Central Point residents divided over Pine Street

CENTRAL POINT — Residents are divided over whether downtown Pine Street should be upgraded to an improved four lanes or reduced to a three-lane "Main Street."

A series of meetings held last week gave business owners and citizens a chance to weigh in.

Some business owners worry that fewer lanes of traffic would make street parking difficult to navigate and impact surrounding neighborhoods, while some citizens favor three lanes in hopes of improving the look and feel of a lackluster downtown.

Discussions of Pine Street's configuration have been going on since 1999, when a study was conducted to evaluate both three- and four-lane configurations. The city's main drag, once two lanes of traffic with a center divide, was modified in the early 1980s to its current four lanes.

Some citizens say the change hurt downtown by increasing speed limits, removal of mature trees and narrowed sidewalks.

Consultants met last week with an appointed oversight committee, made up primarily of business owners who would be affected by changes to Pine Street.

The group voted for consultants to further review improvements to the existing four-lane design that would include trees, benches, improved bulb-outs and lighting.

On Jan. 24, a second meeting found residents siding largely with a reduced three-lane configuration and similar aesthetic improvements.

Community Development Director Tom Humphrey said the city is conducting the process with grant funds from the Oregon Transportation Growth Management program. Under contract guidelines, only one option can be "mocked up" for further review.

Humphrey wants to appeal to transportation officials for a contract modification that would ensure both options get a fair shake, but aesthetic improvements would prove beneficial for either lane configuration, he said.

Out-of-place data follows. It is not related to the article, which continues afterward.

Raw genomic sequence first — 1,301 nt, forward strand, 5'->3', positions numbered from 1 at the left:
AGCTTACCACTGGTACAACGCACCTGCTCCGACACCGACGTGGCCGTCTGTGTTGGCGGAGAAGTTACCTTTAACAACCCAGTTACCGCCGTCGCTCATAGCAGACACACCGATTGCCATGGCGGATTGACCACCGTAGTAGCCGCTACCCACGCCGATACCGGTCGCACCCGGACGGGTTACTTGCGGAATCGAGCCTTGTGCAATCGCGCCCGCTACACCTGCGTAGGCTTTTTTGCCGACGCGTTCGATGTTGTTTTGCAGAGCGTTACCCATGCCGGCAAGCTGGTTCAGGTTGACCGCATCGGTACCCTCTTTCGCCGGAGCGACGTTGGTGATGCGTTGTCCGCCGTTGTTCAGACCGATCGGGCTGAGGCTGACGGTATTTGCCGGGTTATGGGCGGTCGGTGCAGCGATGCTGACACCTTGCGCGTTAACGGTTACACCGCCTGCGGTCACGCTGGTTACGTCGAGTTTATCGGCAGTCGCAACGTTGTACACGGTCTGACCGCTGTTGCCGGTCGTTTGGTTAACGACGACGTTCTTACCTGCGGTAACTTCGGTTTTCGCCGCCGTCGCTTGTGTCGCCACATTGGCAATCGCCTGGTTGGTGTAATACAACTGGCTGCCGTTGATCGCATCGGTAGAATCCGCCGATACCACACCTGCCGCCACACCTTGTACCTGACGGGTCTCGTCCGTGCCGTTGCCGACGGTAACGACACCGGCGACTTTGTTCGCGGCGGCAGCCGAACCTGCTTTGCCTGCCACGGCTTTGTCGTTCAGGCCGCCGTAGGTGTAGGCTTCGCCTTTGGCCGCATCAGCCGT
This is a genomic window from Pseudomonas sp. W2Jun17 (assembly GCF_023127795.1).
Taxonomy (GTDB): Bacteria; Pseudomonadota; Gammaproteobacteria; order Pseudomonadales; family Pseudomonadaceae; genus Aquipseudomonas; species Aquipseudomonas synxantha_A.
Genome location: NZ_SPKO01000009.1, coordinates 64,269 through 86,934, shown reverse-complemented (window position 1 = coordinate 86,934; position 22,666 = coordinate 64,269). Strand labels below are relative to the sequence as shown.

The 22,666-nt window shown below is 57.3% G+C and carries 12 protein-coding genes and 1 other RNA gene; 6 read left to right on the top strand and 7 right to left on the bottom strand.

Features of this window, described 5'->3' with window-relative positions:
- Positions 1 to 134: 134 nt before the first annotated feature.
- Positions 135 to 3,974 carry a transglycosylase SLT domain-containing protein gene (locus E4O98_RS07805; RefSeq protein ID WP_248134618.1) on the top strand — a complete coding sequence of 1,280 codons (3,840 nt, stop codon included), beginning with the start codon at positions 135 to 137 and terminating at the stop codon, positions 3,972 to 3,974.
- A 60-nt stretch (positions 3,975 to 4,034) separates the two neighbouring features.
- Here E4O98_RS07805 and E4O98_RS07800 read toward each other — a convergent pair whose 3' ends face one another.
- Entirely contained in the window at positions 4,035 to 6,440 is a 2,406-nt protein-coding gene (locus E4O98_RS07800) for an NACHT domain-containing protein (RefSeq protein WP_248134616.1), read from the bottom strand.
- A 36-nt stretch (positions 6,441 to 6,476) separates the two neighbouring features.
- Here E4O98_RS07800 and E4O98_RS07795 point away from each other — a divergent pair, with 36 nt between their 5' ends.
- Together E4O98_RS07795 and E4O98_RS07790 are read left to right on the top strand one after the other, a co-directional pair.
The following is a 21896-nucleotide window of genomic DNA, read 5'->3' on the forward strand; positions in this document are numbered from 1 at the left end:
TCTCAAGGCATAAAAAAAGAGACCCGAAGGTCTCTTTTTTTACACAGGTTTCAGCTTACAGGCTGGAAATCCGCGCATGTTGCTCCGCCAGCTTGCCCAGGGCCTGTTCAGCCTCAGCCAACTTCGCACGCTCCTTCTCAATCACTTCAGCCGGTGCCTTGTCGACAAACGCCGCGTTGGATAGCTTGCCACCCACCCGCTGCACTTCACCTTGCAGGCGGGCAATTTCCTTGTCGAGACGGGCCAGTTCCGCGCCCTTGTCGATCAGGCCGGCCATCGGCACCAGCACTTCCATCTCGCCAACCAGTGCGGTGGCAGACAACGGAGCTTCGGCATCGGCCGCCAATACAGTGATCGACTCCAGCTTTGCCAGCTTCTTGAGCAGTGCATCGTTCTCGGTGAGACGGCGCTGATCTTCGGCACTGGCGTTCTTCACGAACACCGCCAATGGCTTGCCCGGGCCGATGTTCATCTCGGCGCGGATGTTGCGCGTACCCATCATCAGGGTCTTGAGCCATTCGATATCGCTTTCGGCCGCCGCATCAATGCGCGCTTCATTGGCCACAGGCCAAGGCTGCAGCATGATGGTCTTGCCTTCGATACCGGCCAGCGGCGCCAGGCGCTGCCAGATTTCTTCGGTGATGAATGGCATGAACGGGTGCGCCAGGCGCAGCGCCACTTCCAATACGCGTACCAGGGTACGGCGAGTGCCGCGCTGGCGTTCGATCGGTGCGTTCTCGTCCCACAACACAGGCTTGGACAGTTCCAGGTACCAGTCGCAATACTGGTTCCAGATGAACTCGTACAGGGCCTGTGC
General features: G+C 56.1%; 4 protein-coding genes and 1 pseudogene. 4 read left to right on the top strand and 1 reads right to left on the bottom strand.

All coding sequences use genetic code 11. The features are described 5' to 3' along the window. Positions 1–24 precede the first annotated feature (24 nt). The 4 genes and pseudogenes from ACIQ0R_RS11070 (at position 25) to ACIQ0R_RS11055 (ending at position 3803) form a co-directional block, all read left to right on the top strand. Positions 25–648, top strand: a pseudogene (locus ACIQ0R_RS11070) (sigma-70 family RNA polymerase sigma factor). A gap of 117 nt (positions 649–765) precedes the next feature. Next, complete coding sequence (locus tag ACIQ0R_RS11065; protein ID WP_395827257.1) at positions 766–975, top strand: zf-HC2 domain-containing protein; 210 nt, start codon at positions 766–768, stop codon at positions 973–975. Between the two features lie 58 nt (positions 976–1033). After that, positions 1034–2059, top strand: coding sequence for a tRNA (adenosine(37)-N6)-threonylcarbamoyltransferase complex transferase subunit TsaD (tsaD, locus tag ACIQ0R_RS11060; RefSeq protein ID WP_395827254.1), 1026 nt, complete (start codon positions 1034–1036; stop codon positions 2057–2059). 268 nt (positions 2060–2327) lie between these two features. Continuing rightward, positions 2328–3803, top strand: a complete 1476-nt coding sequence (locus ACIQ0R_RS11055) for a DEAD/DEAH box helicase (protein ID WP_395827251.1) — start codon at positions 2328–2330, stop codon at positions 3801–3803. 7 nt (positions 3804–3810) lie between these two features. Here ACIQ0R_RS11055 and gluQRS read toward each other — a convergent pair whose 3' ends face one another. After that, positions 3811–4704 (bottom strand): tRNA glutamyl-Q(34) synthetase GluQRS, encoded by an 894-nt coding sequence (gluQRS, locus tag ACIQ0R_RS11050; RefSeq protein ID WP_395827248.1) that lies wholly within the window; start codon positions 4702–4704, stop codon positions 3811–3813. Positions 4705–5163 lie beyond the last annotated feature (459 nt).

An advocate of creating "a Main Street feel" for downtown, Humphrey said he was encouraged to hear support for a three-lane design Tuesday.

"I was delighted there were more people for three," he said. "I've been advocating this for a long time. Some businesses think it will detract from business. Ultimately, City Council will have to decide."

Rick Samuelson Jr. of Judy's Central Point Florist said members of the oversight committee were worried that a three-lane configuration wouldn't be as safe for drivers or residents.

"The committee voted to leave it as is because there are a lot of businesses here that are aware of when Pine Street was three lanes and didn't work," Samuelson said.

"I'm not saying it should never go to three lanes, but I'm saying that I'm not confident that this doesn't negatively impact two residential neighborhoods ... And I worry about safety."

Samuelson said fewer lanes of traffic would put vehicles closer together and reduce opportunities for customers to pull out from street parking.

"Three lanes would look cool, no doubt about that. But I have a lot of elderly customers, so there are concerns," he said.

Resident Debbie Saxbury, whose family ran a business downtown during her childhood and who has spearheaded downtown beautification efforts in recent years, favors three lanes. But she said a facelift is in order no matter how many lanes are chosen.

"I just think they need to choose a design that's conducive for everyone — the community and the business owners — and actually follow through with it," Saxbury said.

"The one thing everyone seems to agree on is that we can't leave it the way it is," said Humphrey. "We either have to modify the four lanes that we have now or go to a three-lane. They've essentially shown, factually, that a three-lane road works as well as, if not better than, a four-lane. But there's still a perception that it takes away from business."

More information on the project can be seen online at www.centralpointoregon.gov/dynamic.aspx?id=2498.

Share This Story